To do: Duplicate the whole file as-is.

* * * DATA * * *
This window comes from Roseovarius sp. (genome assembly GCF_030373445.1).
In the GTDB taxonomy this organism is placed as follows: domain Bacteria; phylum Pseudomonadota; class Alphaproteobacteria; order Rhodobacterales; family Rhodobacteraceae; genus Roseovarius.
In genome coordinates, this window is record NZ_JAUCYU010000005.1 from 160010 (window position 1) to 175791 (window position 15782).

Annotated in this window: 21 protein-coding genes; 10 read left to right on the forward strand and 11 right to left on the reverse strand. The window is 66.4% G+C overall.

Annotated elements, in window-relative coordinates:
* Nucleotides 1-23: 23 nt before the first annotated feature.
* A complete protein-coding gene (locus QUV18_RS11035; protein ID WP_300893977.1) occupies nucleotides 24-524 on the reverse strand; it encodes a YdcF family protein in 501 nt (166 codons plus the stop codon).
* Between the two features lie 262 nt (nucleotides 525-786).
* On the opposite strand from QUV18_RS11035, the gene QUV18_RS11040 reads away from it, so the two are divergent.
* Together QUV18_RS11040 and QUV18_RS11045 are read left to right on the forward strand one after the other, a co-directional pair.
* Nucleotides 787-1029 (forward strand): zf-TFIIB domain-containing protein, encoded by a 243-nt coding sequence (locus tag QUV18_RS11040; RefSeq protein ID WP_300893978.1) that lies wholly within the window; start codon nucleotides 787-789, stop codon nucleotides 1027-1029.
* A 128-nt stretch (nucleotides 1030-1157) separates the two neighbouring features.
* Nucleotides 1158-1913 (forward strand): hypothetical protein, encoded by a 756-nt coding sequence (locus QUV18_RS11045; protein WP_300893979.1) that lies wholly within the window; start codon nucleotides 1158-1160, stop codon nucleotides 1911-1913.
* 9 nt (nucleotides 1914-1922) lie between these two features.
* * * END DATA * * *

This window comes from Roseovarius sp. (genome assembly GCF_030373445.1).
In the GTDB taxonomy this organism is placed as follows: domain Bacteria; phylum Pseudomonadota; class Alphaproteobacteria; order Rhodobacterales; family Rhodobacteraceae; genus Roseovarius.
In genome coordinates, this window is record NZ_JAUCYU010000005.1 from 160010 (window position 1) to 175791 (window position 15782).

Annotated in this window: 21 protein-coding genes; 10 read left to right on the forward strand and 11 right to left on the reverse strand. The window is 66.4% G+C overall.

Annotated elements, in window-relative coordinates:
* Nucleotides 1-23: 23 nt before the first annotated feature.
* A complete protein-coding gene (locus QUV18_RS11035; protein ID WP_300893977.1) occupies nucleotides 24-524 on the reverse strand; it encodes a YdcF family protein in 501 nt (166 codons plus the stop codon).
* Between the two features lie 262 nt (nucleotides 525-786).
* On the opposite strand from QUV18_RS11035, the gene QUV18_RS11040 reads away from it, so the two are divergent.
* Together QUV18_RS11040 and QUV18_RS11045 are read left to right on the forward strand one after the other, a co-directional pair.
* Nucleotides 787-1029 (forward strand): zf-TFIIB domain-containing protein, encoded by a 243-nt coding sequence (locus tag QUV18_RS11040; RefSeq protein ID WP_300893978.1) that lies wholly within the window; start codon nucleotides 787-789, stop codon nucleotides 1027-1029.
* A 128-nt stretch (nucleotides 1030-1157) separates the two neighbouring features.
* Nucleotides 1158-1913 (forward strand): hypothetical protein, encoded by a 756-nt coding sequence (locus QUV18_RS11045; protein WP_300893979.1) that lies wholly within the window; start codon nucleotides 1158-1160, stop codon nucleotides 1911-1913.
* 9 nt (nucleotides 1914-1922) lie between these two features.